The former deputy national chairman (south) of the Peoples Democratic Party (PDP), Bode George, says he is willing to work with President Bola Tinubu if he consults him.
According to a report by Leadership, the PDP chieftain said this at his Ikoyi office in Lagos while fielding questions from journalists.
George has been a staunch critic of Tinubu, long before the latter’s bid for the presidency.
On more than five occasions, he had said he would go on exile if Tinubu emerges president of Nigeria.
Only recently, George said he will never congratulate Tinubu for his presidential election victory, noting that he disagrees with Tinubu’s “methodologies of governance”.
But speaking in an interview, George said there is nothing personal behind his opposition to Tinubu’s presidency, saying he’s ready to work with him for the interest of the nation.
“If he comes and says look, what do you feel about this, what do you feel about that, let’s work together in the interest of this country, why would I refuse? This nation also trained me,” he said.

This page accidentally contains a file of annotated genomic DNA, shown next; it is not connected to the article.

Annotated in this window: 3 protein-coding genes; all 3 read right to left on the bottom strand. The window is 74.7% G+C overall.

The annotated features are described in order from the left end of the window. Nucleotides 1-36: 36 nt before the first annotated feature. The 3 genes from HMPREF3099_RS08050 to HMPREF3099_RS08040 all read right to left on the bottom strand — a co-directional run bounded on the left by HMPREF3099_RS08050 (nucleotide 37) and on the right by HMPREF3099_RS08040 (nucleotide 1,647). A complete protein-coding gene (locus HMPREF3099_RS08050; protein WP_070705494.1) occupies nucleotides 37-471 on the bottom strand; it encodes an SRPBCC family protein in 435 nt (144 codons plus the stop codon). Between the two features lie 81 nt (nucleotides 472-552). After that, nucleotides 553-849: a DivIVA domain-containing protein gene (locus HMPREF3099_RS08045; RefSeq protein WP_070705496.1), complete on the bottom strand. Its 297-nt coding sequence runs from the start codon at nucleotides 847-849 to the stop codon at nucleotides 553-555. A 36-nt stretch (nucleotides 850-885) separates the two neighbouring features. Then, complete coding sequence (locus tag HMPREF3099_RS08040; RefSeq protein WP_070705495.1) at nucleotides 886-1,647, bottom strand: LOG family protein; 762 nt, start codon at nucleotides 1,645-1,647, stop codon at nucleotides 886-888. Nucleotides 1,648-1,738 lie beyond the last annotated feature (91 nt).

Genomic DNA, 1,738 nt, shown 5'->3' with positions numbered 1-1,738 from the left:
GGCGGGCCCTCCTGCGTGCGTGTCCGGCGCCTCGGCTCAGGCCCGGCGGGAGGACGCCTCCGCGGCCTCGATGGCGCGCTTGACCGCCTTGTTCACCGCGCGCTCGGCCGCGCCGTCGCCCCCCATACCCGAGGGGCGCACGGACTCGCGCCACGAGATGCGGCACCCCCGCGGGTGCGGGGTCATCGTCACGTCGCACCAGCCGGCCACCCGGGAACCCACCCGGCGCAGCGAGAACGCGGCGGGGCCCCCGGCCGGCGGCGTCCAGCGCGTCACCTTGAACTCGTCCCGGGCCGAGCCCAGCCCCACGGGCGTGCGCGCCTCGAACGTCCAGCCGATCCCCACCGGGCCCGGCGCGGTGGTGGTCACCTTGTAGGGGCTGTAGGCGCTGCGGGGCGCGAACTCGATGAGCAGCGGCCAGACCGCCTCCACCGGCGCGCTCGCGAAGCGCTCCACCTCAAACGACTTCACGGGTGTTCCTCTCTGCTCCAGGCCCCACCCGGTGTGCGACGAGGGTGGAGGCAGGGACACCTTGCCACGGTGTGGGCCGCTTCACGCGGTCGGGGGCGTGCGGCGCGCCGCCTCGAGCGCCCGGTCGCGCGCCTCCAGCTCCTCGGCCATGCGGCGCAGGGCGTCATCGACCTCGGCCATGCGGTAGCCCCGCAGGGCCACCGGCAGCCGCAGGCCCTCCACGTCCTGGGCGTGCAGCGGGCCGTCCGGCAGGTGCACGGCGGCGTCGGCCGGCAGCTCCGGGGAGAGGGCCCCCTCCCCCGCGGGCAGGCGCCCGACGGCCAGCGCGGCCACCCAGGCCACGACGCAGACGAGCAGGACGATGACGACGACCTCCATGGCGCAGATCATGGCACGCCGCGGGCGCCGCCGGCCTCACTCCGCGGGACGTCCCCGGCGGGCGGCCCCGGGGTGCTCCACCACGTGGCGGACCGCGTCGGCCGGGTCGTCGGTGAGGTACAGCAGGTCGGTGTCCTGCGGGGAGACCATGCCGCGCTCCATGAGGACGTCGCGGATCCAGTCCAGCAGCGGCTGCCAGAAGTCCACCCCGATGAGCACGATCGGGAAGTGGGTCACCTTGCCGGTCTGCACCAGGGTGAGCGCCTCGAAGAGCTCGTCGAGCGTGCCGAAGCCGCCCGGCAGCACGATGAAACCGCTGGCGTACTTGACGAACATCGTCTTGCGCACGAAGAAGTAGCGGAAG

“The military trained me. There is no part of the world that I have not been to, training and doing exercises. This country trained us. So, we must be able to put something back to the system that would also positively impact on the younger ones, to put a smile on their faces.’’
On the protracted crisis in PDP, his political party, George said the disagreements on the principle of zoning during the campaign for the presidency “landed the party in a deck”.
“They divided Nigeria into six geo-political zones and sought out six top positions in Nigeria, to which each zone will go home with one position or the other.
“After eight years, all the positions in the north will come to the south so that the issue of the majority perpetually getting the goodies and the minority just being onlookers will be resolved.
“I have not seen any better system. Remember when APC first came, they said ‘we don’t believe in zoning, what nonsense, we are not going to do zoning,” he said.
“What did they do at the end? Where was Buhari from, where was Osinbajo from? Where was the speaker from? Where was the senate president from?
“That was the major problem the PDP discountenanced and landed us in the deck because the national chairman emerged from the same north where the presidential candidate of the party also came from.
“When we tried to point out to them that the south-west had been left behind and not included in their calculation, they said we should come back after the elections. Then we said okay, we would also see after the elections. Now, we have seen the consequence.’’